It’s been a while since we checked in with our fellow Awesome comrades to see what they are up to worldwide, so today we’re checking in with our Awesome friends over in Singapore to learn about which initiative they gave their money to in April. Read about their winner’s idea below, and check out Awesome Singapore here!
Of all forms of literature, Speculative Fiction is the only one that primarily concerns itself with imagining the future and the fantastical. As a recent article in Smithsonian Magazine pointed out, it deals with “thinking about what’s possible for humanity and for civilization”.
LONTAR: The Journal of Southeast Asian Speculative Fiction is the world’s only biannual literary journal focusing on Southeast Asian speculative fiction. The journal was founded in 2012, in order to spread awareness of this literature to readers who might not normally be exposed to it, and to celebrate its existence and diversity within the region. “Lontar” is the Indonesian word for a bound palm-leaf manuscript, which is among the oldest forms of written media, dating as far back as the fifth century BCE (and possibly earlier). As such, this ancient form of writing is the perfect symbol for the curation of Southeast Asian speculative fiction: it is an early technology that revolutionised the dissemination of knowledge, and it was used predominantly in India, Thailand, Indonesia, Cambodia and Laos.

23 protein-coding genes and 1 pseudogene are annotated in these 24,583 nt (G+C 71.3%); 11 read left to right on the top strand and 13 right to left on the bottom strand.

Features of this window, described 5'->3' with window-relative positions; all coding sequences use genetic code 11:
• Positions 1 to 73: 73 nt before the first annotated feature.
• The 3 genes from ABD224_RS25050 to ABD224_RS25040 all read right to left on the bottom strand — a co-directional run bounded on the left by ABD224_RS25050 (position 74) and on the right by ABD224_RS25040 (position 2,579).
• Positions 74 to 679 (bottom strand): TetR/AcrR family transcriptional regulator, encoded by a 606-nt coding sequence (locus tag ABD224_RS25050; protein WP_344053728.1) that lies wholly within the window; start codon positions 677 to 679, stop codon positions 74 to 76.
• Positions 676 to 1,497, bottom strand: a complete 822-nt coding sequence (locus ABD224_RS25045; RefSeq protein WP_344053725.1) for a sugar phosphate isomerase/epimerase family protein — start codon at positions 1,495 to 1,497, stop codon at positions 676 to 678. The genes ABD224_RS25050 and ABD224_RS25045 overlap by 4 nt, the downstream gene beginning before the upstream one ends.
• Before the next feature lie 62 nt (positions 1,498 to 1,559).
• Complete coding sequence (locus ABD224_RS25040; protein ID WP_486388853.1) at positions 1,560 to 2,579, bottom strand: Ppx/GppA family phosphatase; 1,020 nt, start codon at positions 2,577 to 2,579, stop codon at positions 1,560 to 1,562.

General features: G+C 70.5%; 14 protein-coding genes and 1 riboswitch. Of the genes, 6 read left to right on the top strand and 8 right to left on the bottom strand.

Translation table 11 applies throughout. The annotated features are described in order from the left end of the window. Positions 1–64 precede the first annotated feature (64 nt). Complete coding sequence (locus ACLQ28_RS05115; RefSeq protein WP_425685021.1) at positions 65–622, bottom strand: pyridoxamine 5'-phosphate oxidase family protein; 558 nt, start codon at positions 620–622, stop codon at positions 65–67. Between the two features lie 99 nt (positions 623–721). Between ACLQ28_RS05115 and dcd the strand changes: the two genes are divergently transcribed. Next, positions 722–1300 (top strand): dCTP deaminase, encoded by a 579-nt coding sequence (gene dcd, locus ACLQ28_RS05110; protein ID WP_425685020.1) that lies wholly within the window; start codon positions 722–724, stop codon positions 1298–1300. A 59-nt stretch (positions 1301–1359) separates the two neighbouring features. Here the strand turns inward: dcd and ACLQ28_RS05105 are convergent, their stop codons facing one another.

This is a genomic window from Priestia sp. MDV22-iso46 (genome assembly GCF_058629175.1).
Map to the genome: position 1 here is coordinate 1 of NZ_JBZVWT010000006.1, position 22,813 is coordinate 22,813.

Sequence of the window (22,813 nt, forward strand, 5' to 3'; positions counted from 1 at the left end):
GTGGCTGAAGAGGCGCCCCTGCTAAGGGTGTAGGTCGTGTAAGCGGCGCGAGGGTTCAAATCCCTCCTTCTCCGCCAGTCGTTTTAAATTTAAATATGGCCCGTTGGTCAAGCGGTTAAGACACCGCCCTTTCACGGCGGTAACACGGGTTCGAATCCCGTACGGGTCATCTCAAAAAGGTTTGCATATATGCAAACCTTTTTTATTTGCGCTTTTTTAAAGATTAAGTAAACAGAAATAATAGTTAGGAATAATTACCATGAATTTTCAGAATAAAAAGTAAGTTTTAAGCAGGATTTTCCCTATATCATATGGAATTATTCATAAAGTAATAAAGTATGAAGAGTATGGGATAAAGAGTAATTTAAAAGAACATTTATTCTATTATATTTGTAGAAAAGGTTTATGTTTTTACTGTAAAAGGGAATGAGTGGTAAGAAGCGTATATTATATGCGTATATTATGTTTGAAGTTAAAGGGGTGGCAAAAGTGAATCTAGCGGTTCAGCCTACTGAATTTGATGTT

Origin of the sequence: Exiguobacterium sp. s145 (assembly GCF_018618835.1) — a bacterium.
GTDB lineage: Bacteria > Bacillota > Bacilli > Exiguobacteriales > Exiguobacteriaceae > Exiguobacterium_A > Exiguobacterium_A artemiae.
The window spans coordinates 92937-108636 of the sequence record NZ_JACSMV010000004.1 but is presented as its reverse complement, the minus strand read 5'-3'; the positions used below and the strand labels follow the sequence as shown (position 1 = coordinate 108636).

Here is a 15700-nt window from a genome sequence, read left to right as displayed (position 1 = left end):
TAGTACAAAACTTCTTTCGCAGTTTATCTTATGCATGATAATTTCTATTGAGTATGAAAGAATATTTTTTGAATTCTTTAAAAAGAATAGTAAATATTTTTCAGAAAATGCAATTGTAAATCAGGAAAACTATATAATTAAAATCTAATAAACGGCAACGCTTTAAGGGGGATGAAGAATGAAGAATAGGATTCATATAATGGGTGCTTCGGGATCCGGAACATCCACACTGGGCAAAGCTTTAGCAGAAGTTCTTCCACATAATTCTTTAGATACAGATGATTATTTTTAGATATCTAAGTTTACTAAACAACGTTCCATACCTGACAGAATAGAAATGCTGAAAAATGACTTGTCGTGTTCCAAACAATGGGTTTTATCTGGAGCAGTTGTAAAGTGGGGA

Despite nine issues with contributors from writers and artists who have won major literary and genre awards—such as the Hugo, Nebula, Palanca and Seiun Awards, and the Singapore Literature Prize—the double-sized 10th issue needs your help.
The magazine is actually ready for printing but our team ran out of funding after the National Arts Council stopped funding regional publications,. We had raised money through Patreon but we are short SG$1,000 to start printing.
Your contribution to LONTAR for this publication supports the growth of a literary scene in Singapore and Southeast Asia that is all about the implications of change in Arts and Science on human lives.